Looking for soldiers that served prior to WW1? Find My Past is the best resource for finding information about Victorian-era Soldiers.
By far the best resource for WW1 research. WW1 Service Records, pension papers, medal index cards and casualty information.
Search through millions of archived British Newspaper Articles to find any references to your ancestors.

John Joseph Smith was born in Manchester in around 1879. He was the son of John and Lily Smith, of Bolton.

John enlisted in the Territorial Force on 7th April 1913, joining the 4th Battalion of the Loyal North Lancashire Regiment as a Private with the number 1075. John had previously served during the Boer War with the 2nd Battalion Scots Guards, completing his terms of service and becoming time expired.


At the time of his enlistment in 1913 he was 34 years old and was living with his wife, Ellen, and three children at 14 Albert Street, Wesham.  The medical officer at Lytham described him as being 5ft 10in tall with a 41.5in chest. He was said to be of ‘very good’ physical development and participated in the winning Tug-of-war team during the annual training camp at Denbigh later in 1913.


John was appointed Lance Corporal during the pre-war period. Shortly after war broke out he was promoted to Serjeant on 5th August 1914 and signed a declaration which would allow him to serve overseas in the event of a national emergency.


LCpl J. J. Smith marching with his Battalion. Picture believed to be taken pre-war, location unknown.

On 4th May 1915 John sailed for France with the main body of the 1/4th Battalion.


Serjeant J.J Smith in the foreground, relaxing with his men

Just forty three days later, on 15th June 1915, Serjeant John Joseph Smith was killed in action whilst attacking a line of trenches near the Rue d’Overt.

15th June 1915
At 18:00 hrs the attack was launched by the 4th Loyal North Lancashire and the 6th Scottish Rifles. The attack was at first successful; the west end of the German salient was carried, and the attack pushed on to the main German line near the Rue d’Overt, and for a time the third German trench was occupied and held. Unfortunately the attack by the Division on the right of the 51st made little or no progress, and when night fell the 154th Brigade had penetrated the German line on a narrow front, but had both its flanks in the air. The attack consequently failed, but as stated in the Divisional History, “great praise is due to the 154th Infantry Brigade for their advance in the face of heavy artillery and close range rifle and machine gun fire. There is little doubt that had the operations on the flanks been successful, they would have had every prospect of holding their gains.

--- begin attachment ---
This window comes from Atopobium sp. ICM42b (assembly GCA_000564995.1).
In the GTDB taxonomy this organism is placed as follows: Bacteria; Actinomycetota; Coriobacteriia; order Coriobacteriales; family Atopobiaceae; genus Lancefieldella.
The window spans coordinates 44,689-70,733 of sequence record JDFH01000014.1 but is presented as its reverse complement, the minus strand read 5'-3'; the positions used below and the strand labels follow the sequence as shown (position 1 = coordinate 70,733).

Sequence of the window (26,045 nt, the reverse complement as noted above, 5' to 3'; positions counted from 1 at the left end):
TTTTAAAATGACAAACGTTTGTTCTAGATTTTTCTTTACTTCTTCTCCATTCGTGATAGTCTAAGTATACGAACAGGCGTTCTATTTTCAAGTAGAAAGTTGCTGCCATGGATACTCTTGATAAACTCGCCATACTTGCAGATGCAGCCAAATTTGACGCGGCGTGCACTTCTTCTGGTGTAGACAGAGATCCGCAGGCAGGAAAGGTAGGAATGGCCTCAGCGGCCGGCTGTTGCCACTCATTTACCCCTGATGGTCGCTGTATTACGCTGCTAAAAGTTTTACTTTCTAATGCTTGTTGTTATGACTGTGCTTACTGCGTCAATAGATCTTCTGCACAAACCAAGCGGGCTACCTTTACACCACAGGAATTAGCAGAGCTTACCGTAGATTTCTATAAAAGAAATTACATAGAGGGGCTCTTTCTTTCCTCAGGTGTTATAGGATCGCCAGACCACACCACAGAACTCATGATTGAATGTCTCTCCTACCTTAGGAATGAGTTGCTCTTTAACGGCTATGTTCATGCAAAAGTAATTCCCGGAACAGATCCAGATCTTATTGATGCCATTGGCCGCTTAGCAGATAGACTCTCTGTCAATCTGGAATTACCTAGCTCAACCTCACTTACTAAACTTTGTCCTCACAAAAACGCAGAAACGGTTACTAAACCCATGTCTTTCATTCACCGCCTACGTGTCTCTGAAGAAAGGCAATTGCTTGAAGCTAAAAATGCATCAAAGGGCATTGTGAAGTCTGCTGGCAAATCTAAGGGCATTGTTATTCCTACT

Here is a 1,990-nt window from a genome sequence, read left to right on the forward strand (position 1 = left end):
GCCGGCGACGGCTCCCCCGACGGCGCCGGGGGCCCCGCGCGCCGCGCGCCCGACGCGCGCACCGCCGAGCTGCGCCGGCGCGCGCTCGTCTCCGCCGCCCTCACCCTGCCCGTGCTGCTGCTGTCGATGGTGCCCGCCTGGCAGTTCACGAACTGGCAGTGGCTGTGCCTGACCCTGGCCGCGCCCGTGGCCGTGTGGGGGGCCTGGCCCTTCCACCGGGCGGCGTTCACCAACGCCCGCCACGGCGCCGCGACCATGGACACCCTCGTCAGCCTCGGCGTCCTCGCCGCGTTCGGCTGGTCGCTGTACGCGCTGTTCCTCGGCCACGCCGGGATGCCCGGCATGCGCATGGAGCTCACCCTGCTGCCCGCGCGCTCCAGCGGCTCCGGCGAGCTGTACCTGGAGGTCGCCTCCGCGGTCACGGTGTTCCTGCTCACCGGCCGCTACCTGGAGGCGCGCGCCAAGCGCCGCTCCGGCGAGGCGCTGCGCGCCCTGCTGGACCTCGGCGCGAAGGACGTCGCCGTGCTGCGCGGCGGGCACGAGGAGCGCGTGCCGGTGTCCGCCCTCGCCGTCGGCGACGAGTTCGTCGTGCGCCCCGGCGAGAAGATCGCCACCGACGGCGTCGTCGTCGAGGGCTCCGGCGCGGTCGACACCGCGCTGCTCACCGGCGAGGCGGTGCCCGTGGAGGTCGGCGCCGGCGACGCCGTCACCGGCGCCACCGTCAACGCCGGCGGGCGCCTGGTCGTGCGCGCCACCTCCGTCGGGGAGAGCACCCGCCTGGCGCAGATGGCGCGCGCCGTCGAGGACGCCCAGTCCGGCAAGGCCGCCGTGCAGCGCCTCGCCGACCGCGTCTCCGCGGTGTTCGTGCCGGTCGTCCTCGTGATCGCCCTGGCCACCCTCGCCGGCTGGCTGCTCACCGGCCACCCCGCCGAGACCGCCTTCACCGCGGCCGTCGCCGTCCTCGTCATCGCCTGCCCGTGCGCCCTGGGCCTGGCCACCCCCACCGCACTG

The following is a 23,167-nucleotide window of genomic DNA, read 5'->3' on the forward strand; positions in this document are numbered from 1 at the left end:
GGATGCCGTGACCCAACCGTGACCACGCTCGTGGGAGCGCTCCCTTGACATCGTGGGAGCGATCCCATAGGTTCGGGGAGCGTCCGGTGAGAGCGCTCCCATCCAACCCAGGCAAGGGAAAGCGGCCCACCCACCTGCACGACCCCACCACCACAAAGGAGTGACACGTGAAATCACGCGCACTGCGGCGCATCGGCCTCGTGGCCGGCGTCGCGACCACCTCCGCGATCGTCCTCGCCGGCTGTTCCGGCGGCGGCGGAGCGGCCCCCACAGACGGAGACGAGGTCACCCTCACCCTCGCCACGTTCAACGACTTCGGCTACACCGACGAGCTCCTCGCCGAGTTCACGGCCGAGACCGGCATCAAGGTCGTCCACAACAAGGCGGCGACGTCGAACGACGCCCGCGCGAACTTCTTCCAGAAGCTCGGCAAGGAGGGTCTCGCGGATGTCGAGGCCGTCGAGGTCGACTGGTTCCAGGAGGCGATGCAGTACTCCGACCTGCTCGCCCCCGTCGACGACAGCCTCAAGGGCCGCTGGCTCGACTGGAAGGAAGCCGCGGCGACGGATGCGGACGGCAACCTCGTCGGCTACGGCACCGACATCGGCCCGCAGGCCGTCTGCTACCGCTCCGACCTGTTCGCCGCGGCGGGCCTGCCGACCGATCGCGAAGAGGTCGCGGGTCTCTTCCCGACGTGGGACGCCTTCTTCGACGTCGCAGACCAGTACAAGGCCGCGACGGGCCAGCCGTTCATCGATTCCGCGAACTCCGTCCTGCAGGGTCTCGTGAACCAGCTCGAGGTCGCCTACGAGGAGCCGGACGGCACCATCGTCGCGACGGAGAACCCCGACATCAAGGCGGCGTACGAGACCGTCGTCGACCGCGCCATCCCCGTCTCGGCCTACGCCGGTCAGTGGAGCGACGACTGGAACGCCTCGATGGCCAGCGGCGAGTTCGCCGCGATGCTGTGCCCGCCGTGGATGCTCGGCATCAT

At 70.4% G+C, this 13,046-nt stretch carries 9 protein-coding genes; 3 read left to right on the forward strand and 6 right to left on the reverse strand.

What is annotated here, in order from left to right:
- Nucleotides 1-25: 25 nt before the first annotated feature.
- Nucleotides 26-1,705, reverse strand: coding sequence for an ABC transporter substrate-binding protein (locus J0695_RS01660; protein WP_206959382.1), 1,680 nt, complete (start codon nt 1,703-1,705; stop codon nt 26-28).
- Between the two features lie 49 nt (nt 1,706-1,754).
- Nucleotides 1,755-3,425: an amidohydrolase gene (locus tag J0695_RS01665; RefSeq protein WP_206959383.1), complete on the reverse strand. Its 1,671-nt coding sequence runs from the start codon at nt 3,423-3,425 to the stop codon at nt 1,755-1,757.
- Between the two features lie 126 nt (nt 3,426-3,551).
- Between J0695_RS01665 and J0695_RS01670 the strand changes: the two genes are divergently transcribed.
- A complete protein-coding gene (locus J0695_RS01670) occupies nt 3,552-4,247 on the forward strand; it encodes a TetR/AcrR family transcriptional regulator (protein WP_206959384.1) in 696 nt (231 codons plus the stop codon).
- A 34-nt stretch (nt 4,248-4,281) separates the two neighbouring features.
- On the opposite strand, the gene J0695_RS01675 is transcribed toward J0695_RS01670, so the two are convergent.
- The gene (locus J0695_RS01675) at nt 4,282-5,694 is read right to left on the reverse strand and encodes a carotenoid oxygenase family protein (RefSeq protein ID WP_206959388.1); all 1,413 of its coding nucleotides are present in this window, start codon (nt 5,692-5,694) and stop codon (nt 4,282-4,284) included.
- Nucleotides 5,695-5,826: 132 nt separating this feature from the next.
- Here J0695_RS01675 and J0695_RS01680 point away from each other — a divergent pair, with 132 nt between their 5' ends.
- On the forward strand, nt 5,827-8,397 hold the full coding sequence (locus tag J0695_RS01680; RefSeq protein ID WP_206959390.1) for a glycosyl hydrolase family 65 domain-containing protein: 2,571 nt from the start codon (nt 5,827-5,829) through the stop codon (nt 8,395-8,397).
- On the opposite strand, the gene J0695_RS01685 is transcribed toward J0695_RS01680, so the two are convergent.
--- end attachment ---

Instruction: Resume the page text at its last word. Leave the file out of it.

The following article appeared in the Preston Guardian shortly after;


Serjeant John Joseph Smith  is remembered with honour on the Le Touret Memorial.

Rank: Serjeant
Service No: 1075
Date of Death: 15/06/1915
Age: 36
Regiment/Service: The Loyal North Lancashire Regiment, 1st/4th Bn.

Ellen, who had moved to 16 Catherine Street, later took receipt of her late-husband’s 1914/15 Star, British War Medal and Victory Medal. She would also have received the memorial plaque and scroll in recognition of his sacrifice.

Paul McCormick
Contact me
Latest posts by Paul McCormick (see all)
(This post has been visited 389 times in the last 90 days)

One Response to 1075 SJT. J. J. SMITH. L.N.LAN.R

  1. john melling says:

    Good to see more information being found , especially with the above picture featuring my relation Richard Isles(pictured)and his pals inc PTE. J. J. SMITH from the picture and the Battalion of the Loyal North Lancashire Regiment

Leave a Reply

Your email address will not be published.

This site uses Akismet to reduce spam. Learn how your comment data is processed.

Set your Twitter account name in your settings to use the TwitterBar Section.
%d bloggers like this:

By continuing to use the site, you agree to the use of cookies. more information

The cookie settings on this website are set to "allow cookies" to give you the best browsing experience possible. If you continue to use this website without changing your cookie settings or you click "Accept" below then you are consenting to this.